Food allergies are typically presented in dogs with the itching of the skin. However, other signs of food allergies can vary depending on the severity between animals.
The best way to determine if your dog is suffering from a food allergy is to see your veterinarian. If your veterinarian rules out infection or other diseases, he or she will then do an “elimination.” This is a diet that is nutritionally complete, yet it does not contain any of the ingredients that the dog had previously been exposed to. This is usually done for a period of a few months. If symptoms disappear, then a food allergy is most likely the main suspect.
Next, previous food ingredients will be fed back to the dog to try to pinpoint which exact ingredient is causing the allergy. Some of the most common food allergens seen in dogs tend to be beef, chicken, eggs, corn, soy, and milk. Many pet owners are reluctant to harm their pets, but this strategy directly pinpoints the problem food so your animal can eat complete meals again. Some pet foods that are known to be “hypoallergenic” include brands such as Blue Buffalo®, Natural Balance®, Rachel Ray’s Nutrish® dog food, and similar products. You can find these brands at your local pet store or order them online.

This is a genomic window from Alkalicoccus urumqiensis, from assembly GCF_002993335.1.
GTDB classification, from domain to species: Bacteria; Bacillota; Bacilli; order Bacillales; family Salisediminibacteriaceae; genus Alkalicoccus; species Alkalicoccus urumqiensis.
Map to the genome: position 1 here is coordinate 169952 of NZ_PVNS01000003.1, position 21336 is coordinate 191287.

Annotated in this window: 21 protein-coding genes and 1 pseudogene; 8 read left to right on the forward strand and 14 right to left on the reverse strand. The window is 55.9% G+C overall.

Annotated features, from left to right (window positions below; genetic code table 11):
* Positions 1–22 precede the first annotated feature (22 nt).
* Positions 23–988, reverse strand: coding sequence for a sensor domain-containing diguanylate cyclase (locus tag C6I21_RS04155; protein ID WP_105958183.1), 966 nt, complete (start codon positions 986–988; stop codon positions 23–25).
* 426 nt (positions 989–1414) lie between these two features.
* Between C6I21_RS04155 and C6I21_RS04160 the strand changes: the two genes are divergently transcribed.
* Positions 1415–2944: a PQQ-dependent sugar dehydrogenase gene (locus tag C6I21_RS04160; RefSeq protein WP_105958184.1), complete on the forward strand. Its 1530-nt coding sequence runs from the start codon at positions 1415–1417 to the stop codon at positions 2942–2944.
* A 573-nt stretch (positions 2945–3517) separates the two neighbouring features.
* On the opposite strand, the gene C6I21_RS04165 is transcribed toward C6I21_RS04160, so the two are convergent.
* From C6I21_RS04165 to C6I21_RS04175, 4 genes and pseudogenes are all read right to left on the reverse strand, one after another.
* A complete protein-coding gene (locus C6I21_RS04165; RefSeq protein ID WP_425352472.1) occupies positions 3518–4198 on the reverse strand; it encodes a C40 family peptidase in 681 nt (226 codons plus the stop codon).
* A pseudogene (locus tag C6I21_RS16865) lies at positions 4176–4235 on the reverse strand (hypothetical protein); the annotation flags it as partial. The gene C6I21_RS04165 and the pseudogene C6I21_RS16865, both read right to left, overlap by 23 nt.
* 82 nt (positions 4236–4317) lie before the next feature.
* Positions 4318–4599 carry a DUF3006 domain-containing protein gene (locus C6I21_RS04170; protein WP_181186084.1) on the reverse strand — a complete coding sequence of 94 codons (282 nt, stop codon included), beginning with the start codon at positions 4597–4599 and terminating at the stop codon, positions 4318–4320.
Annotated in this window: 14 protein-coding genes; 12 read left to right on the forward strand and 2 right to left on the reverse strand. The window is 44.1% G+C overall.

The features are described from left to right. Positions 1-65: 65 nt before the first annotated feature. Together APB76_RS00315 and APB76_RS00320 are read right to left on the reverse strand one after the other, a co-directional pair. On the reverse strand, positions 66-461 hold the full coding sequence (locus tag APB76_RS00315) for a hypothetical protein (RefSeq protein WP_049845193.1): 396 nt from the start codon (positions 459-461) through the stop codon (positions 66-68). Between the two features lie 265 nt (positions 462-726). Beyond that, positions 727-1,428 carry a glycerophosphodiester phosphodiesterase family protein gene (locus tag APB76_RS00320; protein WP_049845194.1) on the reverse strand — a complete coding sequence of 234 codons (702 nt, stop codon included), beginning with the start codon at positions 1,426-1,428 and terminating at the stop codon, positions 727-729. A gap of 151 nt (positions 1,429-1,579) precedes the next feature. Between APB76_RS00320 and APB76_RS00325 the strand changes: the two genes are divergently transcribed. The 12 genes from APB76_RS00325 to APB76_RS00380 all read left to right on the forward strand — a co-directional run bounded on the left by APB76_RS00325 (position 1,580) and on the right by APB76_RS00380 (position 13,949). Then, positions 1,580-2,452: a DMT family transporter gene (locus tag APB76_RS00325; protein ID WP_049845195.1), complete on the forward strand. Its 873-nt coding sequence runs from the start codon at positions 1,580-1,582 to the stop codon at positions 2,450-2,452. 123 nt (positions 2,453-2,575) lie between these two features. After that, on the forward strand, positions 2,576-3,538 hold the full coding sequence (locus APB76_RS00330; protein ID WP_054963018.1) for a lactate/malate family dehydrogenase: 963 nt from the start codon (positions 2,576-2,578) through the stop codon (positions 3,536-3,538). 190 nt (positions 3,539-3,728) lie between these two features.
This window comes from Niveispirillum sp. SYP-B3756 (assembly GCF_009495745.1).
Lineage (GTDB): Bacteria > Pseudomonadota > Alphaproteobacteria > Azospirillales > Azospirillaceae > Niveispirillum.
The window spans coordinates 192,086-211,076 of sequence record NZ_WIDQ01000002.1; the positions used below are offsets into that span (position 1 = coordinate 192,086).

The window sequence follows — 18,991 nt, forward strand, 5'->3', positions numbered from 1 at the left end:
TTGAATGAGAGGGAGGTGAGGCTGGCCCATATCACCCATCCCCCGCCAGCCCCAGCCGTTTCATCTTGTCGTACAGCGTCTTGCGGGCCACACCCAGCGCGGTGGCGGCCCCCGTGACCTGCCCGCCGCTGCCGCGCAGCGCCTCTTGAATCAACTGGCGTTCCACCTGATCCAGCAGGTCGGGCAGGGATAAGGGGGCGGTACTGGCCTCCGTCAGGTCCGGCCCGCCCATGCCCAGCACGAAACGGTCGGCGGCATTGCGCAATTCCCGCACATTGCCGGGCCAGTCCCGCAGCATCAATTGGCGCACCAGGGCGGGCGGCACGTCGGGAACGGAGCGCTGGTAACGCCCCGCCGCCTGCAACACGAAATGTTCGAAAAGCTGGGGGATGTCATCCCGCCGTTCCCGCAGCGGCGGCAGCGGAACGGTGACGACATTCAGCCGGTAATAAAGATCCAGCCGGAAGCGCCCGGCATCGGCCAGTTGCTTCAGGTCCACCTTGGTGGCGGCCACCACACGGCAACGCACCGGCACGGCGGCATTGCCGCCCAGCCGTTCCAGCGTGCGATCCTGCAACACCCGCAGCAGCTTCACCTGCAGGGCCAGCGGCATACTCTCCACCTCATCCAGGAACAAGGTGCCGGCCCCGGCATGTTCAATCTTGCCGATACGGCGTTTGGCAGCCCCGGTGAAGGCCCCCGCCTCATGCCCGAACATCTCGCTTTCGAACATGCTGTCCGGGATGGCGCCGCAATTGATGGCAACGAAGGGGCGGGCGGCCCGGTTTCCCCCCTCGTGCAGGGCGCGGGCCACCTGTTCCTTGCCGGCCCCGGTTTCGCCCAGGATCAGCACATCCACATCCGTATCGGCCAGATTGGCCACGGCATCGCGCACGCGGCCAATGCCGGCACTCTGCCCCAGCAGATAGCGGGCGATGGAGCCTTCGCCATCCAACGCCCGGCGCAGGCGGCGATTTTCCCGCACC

Some pet owners will elect to home cook a diet for their animal, but for owners who are less kitchen-savvy, your dog can still eat happy and healthy from a hypoallergenic dog food.
If allergens are not the problem, some skin disorders can also explain flaking skin and hair loss. Sarcoptic mange is caused by mites burrowing into the skin. According to the article Ectoparasites: Sarcoptic and Demodectic Mange Mites, “Dogs with sarcoptic mange will suffer from intense itchiness and lesions, and in advanced stages can undergo hair loss and severe debilitation. Because the lesions can become extremely itchy, they are often the cause of self-mutilation; if left untreated, they can become bloody and infected. The areas most commonly affected are the margins of the ears, the knees, and feet, although lesions may also be observed on the flanks and stomach.”
A visit with your veterinarian will likely determine the exact cause of your dog’s flaking skin and hair loss, as well as appropriate treatments.
For more detailed information, see this article from eXtension: Ectoparasites: Sarcoptic and Demodectic Mange Mites.